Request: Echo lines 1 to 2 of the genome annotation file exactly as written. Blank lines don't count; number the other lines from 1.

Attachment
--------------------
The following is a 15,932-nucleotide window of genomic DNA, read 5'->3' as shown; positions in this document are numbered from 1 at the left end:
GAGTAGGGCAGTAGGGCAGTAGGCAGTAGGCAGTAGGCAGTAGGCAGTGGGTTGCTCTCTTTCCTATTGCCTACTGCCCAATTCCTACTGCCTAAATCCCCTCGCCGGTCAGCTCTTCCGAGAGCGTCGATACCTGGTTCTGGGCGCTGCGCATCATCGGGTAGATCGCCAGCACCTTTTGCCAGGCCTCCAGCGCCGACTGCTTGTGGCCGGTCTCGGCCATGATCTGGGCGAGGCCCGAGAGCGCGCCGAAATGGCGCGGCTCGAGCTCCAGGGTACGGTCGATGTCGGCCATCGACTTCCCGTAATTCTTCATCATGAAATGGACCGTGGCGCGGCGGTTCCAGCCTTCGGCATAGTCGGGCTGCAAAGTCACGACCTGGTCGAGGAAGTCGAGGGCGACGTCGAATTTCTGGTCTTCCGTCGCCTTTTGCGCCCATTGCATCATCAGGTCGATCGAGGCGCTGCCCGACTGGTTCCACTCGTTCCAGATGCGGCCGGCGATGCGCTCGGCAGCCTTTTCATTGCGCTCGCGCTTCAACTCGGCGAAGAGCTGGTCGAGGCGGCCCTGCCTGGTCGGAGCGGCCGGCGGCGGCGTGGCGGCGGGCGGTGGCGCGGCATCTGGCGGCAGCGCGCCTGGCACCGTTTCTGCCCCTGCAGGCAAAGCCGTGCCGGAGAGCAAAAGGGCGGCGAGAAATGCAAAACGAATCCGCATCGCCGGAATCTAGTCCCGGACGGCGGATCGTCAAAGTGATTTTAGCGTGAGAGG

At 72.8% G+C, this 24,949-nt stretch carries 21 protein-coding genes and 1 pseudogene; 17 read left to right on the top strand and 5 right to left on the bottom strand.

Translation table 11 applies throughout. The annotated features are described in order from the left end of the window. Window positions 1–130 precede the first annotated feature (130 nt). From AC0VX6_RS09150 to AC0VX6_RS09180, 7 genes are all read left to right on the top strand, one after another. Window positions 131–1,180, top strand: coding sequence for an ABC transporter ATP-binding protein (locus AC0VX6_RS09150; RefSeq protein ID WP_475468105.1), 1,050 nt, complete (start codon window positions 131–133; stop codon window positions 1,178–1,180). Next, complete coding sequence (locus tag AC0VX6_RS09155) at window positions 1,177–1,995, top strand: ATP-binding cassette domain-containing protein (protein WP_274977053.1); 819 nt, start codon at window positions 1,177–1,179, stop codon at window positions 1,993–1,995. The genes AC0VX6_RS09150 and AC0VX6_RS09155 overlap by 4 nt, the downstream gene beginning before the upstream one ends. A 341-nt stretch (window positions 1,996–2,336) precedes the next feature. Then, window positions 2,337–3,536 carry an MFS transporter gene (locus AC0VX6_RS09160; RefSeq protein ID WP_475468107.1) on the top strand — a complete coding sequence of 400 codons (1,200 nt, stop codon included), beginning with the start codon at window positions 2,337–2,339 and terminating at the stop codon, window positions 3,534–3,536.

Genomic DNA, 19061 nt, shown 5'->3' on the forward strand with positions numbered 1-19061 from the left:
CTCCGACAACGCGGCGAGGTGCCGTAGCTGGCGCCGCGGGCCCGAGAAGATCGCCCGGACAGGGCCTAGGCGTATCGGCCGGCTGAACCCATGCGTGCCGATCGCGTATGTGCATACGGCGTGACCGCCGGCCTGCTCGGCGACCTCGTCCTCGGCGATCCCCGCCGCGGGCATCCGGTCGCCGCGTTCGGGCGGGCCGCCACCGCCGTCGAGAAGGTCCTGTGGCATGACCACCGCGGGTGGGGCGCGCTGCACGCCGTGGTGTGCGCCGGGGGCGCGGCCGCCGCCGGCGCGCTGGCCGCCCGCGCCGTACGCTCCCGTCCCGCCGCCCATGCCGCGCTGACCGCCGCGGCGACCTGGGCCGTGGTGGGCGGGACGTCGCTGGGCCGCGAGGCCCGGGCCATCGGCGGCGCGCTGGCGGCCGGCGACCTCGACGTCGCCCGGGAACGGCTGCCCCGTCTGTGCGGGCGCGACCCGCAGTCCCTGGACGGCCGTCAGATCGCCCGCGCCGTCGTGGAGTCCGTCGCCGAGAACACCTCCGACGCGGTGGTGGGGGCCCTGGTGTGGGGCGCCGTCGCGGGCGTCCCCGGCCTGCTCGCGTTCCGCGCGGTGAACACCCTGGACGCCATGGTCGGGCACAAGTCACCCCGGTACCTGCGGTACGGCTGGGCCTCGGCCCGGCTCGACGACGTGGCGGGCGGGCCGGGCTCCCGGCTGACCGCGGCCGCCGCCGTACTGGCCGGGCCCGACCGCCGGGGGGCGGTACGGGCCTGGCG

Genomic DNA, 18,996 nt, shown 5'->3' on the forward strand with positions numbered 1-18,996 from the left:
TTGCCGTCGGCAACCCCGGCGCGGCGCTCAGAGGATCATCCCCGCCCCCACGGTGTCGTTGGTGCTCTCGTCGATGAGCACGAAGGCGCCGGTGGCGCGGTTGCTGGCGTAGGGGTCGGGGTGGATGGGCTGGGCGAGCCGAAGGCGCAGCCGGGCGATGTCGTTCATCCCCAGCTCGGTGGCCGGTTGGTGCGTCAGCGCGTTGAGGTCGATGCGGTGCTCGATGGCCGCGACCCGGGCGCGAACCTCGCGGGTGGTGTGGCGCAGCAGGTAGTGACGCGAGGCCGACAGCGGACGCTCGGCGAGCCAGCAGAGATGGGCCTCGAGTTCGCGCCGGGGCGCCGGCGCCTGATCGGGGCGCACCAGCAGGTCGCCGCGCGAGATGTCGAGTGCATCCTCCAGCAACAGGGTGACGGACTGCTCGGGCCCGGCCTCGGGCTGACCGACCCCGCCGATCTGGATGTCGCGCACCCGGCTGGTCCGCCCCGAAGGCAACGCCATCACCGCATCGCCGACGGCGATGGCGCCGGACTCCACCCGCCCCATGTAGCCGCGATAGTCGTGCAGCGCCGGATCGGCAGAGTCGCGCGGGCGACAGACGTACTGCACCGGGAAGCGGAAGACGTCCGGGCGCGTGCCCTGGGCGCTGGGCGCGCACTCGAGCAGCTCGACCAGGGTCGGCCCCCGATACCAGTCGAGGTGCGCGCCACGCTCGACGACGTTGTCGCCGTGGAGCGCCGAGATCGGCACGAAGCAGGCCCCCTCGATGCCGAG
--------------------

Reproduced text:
The following is a 15,932-nucleotide window of genomic DNA, read 5'->3' as shown; positions in this document are numbered from 1 at the left end:
GAGTAGGGCAGTAGGGCAGTAGGCAGTAGGCAGTAGGCAGTAGGCAGTGGGTTGCTCTCTTTCCTATTGCCTACTGCCCAATTCCTACTGCCTAAATCCCCTCGCCGGTCAGCTCTTCCGAGAGCGTCGATACCTGGTTCTGGGCGCTGCGCATCATCGGGTAGATCGCCAGCACCTTTTGCCAGGCCTCCAGCGCCGACTGCTTGTGGCCGGTCTCGGCCATGATCTGGGCGAGGCCCGAGAGCGCGCCGAAATGGCGCGGCTCGAGCTCCAGGGTACGGTCGATGTCGGCCATCGACTTCCCGTAATTCTTCATCATGAAATGGACCGTGGCGCGGCGGTTCCAGCCTTCGGCATAGTCGGGCTGCAAAGTCACGACCTGGTCGAGGAAGTCGAGGGCGACGTCGAATTTCTGGTCTTCCGTCGCCTTTTGCGCCCATTGCATCATCAGGTCGATCGAGGCGCTGCCCGACTGGTTCCACTCGTTCCAGATGCGGCCGGCGATGCGCTCGGCAGCCTTTTCATTGCGCTCGCGCTTCAACTCGGCGAAGAGCTGGTCGAGGCGGCCCTGCCTGGTCGGAGCGGCCGGCGGCGGCGTGGCGGCGGGCGGTGGCGCGGCATCTGGCGGCAGCGCGCCTGGCACCGTTTCTGCCCCTGCAGGCAAAGCCGTGCCGGAGAGCAAAAGGGCGGCGAGAAATGCAAAACGAATCCGCATCGCCGGAATCTAGTCCCGGACGGCGGATCGTCAAAGTGATTTTAGCGTGAGAGG